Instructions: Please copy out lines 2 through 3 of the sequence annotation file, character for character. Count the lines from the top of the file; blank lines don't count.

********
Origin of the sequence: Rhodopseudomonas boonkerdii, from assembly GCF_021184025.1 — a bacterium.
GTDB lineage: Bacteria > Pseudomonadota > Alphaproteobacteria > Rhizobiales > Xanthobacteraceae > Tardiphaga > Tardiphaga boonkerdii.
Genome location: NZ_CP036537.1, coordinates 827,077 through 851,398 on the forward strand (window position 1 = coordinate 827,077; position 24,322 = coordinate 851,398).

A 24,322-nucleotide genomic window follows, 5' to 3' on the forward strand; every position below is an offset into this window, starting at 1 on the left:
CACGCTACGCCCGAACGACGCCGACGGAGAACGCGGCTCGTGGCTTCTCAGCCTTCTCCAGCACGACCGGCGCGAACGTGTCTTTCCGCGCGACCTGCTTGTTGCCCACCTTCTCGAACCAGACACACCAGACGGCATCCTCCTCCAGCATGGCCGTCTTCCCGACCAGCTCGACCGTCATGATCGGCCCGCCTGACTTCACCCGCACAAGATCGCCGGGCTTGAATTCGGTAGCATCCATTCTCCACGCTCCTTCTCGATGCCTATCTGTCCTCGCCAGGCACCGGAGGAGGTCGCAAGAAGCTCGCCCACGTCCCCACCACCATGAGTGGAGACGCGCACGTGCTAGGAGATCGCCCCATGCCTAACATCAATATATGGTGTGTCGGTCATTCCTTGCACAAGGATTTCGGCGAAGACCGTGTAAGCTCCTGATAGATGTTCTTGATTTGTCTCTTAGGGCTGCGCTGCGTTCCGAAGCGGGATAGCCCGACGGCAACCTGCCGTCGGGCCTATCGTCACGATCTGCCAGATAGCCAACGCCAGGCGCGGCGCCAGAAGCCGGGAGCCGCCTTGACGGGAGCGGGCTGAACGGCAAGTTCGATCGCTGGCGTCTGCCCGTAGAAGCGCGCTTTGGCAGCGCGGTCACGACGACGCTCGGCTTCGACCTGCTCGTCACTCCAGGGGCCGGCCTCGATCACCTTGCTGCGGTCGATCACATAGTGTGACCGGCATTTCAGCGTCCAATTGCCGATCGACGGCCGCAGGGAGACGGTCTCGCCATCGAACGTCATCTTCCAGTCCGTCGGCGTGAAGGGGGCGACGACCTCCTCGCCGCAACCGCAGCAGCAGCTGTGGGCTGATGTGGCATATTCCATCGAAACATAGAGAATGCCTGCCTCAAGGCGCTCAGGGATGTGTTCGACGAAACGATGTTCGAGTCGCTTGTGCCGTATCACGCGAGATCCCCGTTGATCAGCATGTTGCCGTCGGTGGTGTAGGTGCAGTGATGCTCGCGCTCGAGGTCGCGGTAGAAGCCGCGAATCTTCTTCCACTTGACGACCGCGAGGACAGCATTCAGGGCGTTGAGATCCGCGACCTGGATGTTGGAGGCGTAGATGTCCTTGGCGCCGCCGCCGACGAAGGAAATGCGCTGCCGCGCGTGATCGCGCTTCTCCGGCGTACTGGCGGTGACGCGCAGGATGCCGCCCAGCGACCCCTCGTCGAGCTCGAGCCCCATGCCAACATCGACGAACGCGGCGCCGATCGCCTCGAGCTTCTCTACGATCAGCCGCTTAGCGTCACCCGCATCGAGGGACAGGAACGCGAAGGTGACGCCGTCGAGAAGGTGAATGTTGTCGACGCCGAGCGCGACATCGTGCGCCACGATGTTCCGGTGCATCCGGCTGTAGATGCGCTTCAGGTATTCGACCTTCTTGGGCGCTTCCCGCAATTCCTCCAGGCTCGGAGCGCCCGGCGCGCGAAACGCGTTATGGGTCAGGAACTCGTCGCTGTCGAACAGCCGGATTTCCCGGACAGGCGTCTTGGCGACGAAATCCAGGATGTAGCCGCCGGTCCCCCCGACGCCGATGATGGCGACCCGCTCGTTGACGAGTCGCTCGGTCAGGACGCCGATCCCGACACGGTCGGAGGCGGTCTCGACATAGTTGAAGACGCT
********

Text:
GTDB lineage: Bacteria > Pseudomonadota > Alphaproteobacteria > Rhizobiales > Xanthobacteraceae > Tardiphaga > Tardiphaga boonkerdii.
Genome location: NZ_CP036537.1, coordinates 827,077 through 851,398 on the forward strand (window position 1 = coordinate 827,077; position 24,322 = coordinate 851,398).